[htxt.africast] Why has Standard Bank built a skate park in its basement?

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“Our only mandate was to ‘Google-fy it,” says Helen Samodien, a user experience researcher at Standard Bank, “We had to really push the designers to be more creative, to the extent that I even turned away furniture as it arrived. It was just too conservative.”

Samodien is stood in an open space between two rooms. To her left is a mocked up bank branch, complete with ATMs, counting machines and chairs for customers to queue. In front of her is an indoor skate park, where staff can take a break by learning how to olly and glide over a short bumpy track. It’s Tony Hawk meets George Bailey, in Rosebank. A bit odd.

Samodien’s job for the last few months has been one to be envious of: she’s been in charge of transforming one of Standard Bank’s branch office spaces on Jan Smuts Avenue in Johannesburg into a space designed to promote innovation and creativity among employees and customers alike. Replete with swings and tasty snacks at the buffet.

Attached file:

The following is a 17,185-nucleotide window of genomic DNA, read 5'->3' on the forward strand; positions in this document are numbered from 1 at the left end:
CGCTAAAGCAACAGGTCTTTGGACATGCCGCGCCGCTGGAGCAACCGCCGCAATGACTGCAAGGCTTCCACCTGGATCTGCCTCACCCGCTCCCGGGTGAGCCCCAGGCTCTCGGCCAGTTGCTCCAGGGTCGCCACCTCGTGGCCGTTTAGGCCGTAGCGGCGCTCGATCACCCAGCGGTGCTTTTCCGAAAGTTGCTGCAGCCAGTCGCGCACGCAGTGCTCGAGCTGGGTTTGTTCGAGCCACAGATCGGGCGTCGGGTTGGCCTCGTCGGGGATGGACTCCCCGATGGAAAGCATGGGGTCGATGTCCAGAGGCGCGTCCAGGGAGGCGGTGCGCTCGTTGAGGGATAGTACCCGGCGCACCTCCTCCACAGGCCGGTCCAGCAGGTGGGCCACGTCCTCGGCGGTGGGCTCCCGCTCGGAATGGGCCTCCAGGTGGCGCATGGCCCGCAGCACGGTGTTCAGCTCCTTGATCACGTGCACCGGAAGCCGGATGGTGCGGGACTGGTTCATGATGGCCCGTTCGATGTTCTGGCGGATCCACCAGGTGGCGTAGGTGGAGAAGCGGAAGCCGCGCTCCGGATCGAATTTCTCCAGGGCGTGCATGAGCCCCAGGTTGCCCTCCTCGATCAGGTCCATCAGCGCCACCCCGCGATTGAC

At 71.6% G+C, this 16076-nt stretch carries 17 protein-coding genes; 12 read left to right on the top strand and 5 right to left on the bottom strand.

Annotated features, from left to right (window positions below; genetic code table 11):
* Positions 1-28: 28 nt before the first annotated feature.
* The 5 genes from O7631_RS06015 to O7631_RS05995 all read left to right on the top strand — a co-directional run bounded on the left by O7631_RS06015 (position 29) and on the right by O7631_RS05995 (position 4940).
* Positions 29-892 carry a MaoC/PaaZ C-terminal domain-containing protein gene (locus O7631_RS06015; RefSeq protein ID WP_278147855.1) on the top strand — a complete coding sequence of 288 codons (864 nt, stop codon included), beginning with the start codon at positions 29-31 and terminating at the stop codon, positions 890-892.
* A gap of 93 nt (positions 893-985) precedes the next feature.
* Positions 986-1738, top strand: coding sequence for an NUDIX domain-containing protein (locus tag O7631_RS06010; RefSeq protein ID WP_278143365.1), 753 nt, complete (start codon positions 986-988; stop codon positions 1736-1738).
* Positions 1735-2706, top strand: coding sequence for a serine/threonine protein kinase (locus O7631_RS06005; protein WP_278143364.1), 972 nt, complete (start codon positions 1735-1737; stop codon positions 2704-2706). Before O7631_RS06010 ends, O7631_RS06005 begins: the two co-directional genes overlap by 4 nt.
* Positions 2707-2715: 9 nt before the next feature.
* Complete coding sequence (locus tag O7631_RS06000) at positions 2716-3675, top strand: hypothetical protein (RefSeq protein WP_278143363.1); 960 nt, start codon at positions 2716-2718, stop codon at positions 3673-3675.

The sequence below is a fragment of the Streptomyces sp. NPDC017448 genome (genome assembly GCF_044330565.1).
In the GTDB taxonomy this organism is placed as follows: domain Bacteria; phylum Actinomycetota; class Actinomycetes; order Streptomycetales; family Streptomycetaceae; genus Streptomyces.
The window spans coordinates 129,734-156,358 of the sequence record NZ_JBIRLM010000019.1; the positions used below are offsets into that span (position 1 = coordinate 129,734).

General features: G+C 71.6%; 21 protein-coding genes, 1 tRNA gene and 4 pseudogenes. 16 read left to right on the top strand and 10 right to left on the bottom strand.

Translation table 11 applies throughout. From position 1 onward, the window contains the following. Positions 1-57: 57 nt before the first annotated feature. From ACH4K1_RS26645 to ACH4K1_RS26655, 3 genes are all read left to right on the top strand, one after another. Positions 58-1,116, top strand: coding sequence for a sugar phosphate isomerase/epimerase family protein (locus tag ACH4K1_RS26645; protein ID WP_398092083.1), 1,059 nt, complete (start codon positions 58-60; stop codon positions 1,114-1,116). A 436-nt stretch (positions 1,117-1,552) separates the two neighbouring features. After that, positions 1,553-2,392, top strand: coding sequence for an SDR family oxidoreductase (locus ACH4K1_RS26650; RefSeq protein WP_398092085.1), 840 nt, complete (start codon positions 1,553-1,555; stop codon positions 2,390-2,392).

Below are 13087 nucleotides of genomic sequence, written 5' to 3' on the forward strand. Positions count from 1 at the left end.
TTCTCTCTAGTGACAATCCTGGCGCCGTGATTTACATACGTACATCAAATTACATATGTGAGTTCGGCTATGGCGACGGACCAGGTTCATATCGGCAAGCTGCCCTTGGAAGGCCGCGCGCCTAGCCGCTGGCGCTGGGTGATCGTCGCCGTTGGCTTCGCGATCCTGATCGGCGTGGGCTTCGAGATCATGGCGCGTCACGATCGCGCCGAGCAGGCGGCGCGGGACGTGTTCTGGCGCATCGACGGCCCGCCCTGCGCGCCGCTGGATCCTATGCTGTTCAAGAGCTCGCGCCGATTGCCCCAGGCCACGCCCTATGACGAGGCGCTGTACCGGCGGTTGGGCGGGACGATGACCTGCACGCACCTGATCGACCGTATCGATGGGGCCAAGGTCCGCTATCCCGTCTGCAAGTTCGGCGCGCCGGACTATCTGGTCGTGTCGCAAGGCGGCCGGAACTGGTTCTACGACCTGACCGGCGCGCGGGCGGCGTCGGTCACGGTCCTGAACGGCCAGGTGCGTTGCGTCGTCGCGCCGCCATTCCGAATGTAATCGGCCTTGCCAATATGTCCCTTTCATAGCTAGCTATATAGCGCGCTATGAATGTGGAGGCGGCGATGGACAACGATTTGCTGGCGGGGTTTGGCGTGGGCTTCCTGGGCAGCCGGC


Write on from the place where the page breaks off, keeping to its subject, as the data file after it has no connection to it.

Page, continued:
According to head of innovation and channel design, Vuyo Mpako, the bank wants to get employees thinking and acting with the energy of a startup, constantly generating ideas which can be prototyped and tested in the Playroom. Mpako uses a lot of language from the startup scene – he talks about lean methods for prototyping “minimal viable products”, and rapid feedback and iteration through agile methods.

“The question is,” explains head of innovation and channel design Vuyo Mpako, “How do we think and act like a 150 year old startup?”

The answer that the bank has settled on involves giving employees a place that encourages creative thinking.

The Playroom, with its desks on bicycle wheels, climbing ropes and seesaws is the most visual element of a transformation Mpako is attempting to push all the way through the ranks of the bank. On the top floor, teams can meet to discuss product designs and brainstorm ideas in rooms with interactive whiteboards, chalkboard paint and large, comfy chairs. It’s light and airy: there’s a 1960’s style roadside cafe van that’s been winched onto the balcony.